Why do hotels throughout the world have this delusion that they have a godgiven right to charge for wifi? Arriving in Berlin, I discovered my chosen hotel charges for a connection even though, last year, it was free. Five euros a day isn’t a fortune but there is principle here. In my view a free connection to the Internet is as essential as hot water, clean sheets or heating.
There is also the question of how wifi is implemented. In Germany, as in many European countries (excluding Britain I am glad to report), hotels have a fetish for a controlled system where a little till receipt bearing a password is valid for 24 hours. Every day you must ask for a new docket and go through the process of registering once again. Worse, in my bitter experience, these controlled systems rarely work reliably and require constant re-registration. Often, too, there is no reception in the particular bedroom allocated.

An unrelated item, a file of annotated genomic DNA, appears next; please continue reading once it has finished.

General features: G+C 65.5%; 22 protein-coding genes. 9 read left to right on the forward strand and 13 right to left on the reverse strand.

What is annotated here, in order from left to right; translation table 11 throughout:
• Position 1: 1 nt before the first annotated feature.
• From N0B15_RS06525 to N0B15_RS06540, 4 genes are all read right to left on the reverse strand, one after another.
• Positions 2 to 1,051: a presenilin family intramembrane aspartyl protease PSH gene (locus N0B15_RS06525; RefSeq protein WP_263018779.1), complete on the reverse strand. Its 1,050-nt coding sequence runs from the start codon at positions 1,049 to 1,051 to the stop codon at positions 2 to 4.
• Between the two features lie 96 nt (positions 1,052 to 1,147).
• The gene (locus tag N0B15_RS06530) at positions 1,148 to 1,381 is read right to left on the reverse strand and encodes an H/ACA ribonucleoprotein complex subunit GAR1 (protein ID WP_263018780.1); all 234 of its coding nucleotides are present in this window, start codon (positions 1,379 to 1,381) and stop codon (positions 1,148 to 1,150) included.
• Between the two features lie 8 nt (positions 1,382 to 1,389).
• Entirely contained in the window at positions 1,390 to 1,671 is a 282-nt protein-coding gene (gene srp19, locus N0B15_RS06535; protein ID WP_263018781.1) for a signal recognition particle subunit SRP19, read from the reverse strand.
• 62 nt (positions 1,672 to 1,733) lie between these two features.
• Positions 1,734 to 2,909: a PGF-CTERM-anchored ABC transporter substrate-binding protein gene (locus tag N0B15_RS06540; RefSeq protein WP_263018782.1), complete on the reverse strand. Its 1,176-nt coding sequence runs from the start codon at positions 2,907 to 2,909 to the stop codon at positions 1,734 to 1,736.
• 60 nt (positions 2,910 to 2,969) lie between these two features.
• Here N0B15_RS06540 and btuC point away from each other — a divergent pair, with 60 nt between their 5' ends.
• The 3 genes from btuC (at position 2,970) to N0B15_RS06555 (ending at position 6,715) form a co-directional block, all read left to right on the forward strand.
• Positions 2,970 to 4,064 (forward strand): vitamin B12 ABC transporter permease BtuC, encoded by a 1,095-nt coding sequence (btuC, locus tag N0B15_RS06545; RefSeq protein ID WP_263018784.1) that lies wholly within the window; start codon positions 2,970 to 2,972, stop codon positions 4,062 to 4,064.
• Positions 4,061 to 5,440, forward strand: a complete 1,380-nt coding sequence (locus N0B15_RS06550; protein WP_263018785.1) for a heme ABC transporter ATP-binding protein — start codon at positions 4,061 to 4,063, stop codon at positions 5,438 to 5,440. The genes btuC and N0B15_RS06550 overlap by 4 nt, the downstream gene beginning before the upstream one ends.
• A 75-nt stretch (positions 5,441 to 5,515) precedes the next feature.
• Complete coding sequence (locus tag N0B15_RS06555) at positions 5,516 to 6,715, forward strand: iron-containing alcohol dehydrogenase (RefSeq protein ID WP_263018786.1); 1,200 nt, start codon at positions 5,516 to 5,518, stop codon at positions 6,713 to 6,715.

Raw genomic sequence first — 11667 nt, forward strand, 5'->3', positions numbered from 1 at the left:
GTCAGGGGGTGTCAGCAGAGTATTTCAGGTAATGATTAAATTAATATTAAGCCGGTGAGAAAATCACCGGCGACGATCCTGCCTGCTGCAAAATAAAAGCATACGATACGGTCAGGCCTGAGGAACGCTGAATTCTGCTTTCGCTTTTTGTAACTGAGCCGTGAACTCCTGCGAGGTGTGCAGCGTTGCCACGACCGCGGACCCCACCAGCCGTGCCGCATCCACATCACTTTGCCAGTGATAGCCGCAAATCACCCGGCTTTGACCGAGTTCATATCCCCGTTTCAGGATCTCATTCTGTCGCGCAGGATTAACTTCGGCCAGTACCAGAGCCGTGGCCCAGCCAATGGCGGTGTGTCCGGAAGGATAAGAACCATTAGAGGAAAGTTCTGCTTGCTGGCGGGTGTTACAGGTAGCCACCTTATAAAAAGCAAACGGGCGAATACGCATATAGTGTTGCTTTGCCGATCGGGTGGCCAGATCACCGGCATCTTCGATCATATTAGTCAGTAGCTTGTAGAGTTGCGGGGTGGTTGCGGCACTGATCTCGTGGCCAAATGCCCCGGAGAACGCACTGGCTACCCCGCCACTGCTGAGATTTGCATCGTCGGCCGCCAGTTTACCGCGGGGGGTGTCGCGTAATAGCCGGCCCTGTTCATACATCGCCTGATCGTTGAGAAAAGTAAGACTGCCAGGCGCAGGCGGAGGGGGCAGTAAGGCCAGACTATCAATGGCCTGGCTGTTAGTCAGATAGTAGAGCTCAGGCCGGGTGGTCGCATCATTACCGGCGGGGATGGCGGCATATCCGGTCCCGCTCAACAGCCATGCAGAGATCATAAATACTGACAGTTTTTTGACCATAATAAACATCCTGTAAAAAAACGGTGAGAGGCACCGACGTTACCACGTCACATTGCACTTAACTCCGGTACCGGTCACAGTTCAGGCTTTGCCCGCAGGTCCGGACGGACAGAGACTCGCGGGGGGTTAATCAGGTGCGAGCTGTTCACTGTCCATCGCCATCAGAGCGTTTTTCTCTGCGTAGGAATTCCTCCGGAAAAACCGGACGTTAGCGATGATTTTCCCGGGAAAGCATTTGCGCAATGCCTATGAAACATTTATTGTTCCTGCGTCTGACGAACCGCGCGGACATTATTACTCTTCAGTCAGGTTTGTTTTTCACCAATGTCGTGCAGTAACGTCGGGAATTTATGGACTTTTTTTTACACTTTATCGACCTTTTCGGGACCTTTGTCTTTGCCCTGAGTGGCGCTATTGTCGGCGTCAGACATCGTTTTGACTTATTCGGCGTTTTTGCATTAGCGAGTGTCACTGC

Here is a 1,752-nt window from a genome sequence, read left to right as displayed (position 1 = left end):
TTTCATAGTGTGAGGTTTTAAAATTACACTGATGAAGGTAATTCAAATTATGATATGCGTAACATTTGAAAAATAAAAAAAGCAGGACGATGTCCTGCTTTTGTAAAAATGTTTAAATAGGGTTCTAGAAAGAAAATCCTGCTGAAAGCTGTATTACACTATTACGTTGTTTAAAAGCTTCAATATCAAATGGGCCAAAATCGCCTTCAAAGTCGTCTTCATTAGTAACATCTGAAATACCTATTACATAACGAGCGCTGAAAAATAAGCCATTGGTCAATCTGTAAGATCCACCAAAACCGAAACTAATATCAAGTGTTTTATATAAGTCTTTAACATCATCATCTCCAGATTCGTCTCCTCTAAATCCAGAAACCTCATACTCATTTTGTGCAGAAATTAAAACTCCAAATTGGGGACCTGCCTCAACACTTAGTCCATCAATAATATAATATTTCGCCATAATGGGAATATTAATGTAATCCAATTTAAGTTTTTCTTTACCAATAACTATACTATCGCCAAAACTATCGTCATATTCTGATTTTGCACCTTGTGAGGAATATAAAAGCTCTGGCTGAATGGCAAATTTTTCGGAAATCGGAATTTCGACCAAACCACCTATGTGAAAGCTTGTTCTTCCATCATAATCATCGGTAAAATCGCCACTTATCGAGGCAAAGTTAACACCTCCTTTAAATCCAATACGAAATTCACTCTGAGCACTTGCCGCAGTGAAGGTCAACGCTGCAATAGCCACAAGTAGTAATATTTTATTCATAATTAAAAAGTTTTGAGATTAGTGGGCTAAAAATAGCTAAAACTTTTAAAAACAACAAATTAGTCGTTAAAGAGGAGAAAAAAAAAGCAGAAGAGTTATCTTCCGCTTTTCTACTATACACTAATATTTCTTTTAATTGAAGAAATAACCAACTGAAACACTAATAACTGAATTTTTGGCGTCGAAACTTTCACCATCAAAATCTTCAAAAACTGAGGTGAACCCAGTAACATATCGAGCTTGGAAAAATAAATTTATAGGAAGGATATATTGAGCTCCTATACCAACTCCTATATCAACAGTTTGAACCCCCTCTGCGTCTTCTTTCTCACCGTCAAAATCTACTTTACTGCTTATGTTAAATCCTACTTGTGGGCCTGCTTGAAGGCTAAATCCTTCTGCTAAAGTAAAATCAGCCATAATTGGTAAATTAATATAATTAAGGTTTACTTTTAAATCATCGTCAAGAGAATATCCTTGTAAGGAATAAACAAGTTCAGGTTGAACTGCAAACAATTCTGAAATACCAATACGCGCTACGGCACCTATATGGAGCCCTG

Providing free wifi is not a big deal these days. And overzealous protection procedures serve only to annoy guests.
On this occasion I have declined the hotel’s with-strings offering and am relying instead on my Vodafone EuroTraveller option which costs a reasonable £3 a day when outside the UK and in any other European country.
This works for me. It allows me to use all my UK minutes, texts and data just as if I were at home. Since I currently have a monthly 8GB of data on tap, it is no hardship in forgoing wifi and enjoy constant connection in a foreign city.
I can also use my iPhone as a hotspot to host an iPad or MacBook.
It is about time hotels accepted that an Internet connection is an essential service. These days, charging for wifi is like adding a bar of soap to the bill.